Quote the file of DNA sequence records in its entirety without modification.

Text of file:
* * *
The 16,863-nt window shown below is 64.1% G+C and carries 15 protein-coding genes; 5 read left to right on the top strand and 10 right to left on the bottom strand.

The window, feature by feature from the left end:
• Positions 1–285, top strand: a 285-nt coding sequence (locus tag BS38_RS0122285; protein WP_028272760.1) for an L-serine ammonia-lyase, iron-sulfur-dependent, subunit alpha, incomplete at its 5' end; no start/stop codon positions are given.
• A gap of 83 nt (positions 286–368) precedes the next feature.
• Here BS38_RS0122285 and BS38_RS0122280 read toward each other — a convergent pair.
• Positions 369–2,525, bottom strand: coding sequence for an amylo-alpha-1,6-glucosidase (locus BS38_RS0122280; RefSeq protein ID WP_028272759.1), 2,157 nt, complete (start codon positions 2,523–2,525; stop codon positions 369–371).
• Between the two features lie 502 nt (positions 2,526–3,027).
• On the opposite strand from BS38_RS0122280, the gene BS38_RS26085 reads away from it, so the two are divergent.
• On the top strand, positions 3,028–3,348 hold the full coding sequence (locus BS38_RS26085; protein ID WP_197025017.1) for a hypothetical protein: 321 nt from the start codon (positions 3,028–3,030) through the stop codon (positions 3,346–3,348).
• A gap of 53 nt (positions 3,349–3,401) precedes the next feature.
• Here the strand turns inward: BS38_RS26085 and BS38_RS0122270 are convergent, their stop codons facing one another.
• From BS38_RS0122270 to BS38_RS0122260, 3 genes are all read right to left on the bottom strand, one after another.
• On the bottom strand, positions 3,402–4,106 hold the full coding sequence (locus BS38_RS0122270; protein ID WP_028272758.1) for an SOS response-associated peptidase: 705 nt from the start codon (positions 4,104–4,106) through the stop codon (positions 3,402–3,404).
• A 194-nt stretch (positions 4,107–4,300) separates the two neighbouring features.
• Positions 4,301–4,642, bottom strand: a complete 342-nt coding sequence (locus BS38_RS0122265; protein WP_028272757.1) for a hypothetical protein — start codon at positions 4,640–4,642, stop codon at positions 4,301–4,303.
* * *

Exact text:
The 16,863-nt window shown below is 64.1% G+C and carries 15 protein-coding genes; 5 read left to right on the top strand and 10 right to left on the bottom strand.

The window, feature by feature from the left end:
• Positions 1–285, top strand: a 285-nt coding sequence (locus tag BS38_RS0122285; protein WP_028272760.1) for an L-serine ammonia-lyase, iron-sulfur-dependent, subunit alpha, incomplete at its 5' end; no start/stop codon positions are given.
• A gap of 83 nt (positions 286–368) precedes the next feature.
• Here BS38_RS0122285 and BS38_RS0122280 read toward each other — a convergent pair.
• Positions 369–2,525, bottom strand: coding sequence for an amylo-alpha-1,6-glucosidase (locus BS38_RS0122280; RefSeq protein ID WP_028272759.1), 2,157 nt, complete (start codon positions 2,523–2,525; stop codon positions 369–371).
• Between the two features lie 502 nt (positions 2,526–3,027).
• On the opposite strand from BS38_RS0122280, the gene BS38_RS26085 reads away from it, so the two are divergent.
• On the top strand, positions 3,028–3,348 hold the full coding sequence (locus BS38_RS26085; protein ID WP_197025017.1) for a hypothetical protein: 321 nt from the start codon (positions 3,028–3,030) through the stop codon (positions 3,346–3,348).
• A gap of 53 nt (positions 3,349–3,401) precedes the next feature.
• Here the strand turns inward: BS38_RS26085 and BS38_RS0122270 are convergent, their stop codons facing one another.
• From BS38_RS0122270 to BS38_RS0122260, 3 genes are all read right to left on the bottom strand, one after another.
• On the bottom strand, positions 3,402–4,106 hold the full coding sequence (locus BS38_RS0122270; protein ID WP_028272758.1) for an SOS response-associated peptidase: 705 nt from the start codon (positions 4,104–4,106) through the stop codon (positions 3,402–3,404).
• A 194-nt stretch (positions 4,107–4,300) separates the two neighbouring features.
• Positions 4,301–4,642, bottom strand: a complete 342-nt coding sequence (locus BS38_RS0122265; protein WP_028272757.1) for a hypothetical protein — start codon at positions 4,640–4,642, stop codon at positions 4,301–4,303.